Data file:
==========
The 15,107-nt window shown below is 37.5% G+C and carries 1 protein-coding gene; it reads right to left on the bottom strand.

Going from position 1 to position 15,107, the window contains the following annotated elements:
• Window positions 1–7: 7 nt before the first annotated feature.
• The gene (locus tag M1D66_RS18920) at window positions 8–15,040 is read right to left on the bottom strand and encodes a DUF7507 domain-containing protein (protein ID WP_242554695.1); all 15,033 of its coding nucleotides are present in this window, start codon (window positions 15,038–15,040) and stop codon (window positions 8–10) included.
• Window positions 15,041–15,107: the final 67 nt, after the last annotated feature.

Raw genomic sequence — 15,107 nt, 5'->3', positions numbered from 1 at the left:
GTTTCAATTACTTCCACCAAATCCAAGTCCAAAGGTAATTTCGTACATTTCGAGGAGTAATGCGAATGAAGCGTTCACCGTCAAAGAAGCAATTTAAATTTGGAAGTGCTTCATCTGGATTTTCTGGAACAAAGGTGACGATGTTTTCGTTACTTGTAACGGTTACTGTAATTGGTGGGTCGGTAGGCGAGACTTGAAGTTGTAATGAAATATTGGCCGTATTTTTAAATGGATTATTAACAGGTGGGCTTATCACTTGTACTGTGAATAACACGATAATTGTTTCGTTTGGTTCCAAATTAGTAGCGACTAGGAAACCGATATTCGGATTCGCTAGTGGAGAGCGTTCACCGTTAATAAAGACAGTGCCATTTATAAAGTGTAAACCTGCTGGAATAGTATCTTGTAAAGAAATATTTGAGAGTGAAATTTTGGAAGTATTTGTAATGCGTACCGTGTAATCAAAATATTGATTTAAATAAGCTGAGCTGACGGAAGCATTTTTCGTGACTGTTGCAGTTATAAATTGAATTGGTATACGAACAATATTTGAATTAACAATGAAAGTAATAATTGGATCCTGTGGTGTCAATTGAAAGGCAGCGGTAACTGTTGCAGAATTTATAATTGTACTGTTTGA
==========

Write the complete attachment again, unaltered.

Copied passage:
The 15,107-nt window shown below is 37.5% G+C and carries 1 protein-coding gene; it reads right to left on the bottom strand.

Going from position 1 to position 15,107, the window contains the following annotated elements:
• Window positions 1–7: 7 nt before the first annotated feature.
• The gene (locus tag M1D66_RS18920) at window positions 8–15,040 is read right to left on the bottom strand and encodes a DUF7507 domain-containing protein (protein ID WP_242554695.1); all 15,033 of its coding nucleotides are present in this window, start codon (window positions 15,038–15,040) and stop codon (window positions 8–10) included.
• Window positions 15,041–15,107: the final 67 nt, after the last annotated feature.

Raw genomic sequence — 15,107 nt, 5'->3', positions numbered from 1 at the left:
GTTTCAATTACTTCCACCAAATCCAAGTCCAAAGGTAATTTCGTACATTTCGAGGAGTAATGCGAATGAAGCGTTCACCGTCAAAGAAGCAATTTAAATTTGGAAGTGCTTCATCTGGATTTTCTGGAACAAAGGTGACGATGTTTTCGTTACTTGTAACGGTTACTGTAATTGGTGGGTCGGTAGGCGAGACTTGAAGTTGTAATGAAATATTGGCCGTATTTTTAAATGGATTATTAACAGGTGGGCTTATCACTTGTACTGTGAATAACACGATAATTGTTTCGTTTGGTTCCAAATTAGTAGCGACTAGGAAACCGATATTCGGATTCGCTAGTGGAGAGCGTTCACCGTTAATAAAGACAGTGCCATTTATAAAGTGTAAACCTGCTGGAATAGTATCTTGTAAAGAAATATTTGAGAGTGAAATTTTGGAAGTATTTGTAATGCGTACCGTGTAATCAAAATATTGATTTAAATAAGCTGAGCTGACGGAAGCATTTTTCGTGACTGTTGCAGTTATAAATTGAATTGGTATACGAACAATATTTGAATTAACAATGAAAGTAATAATTGGATCCTGTGGTGTCAATTGAAAGGCAGCGGTAACTGTTGCAGAATTTATAATTGTACTGTTTGA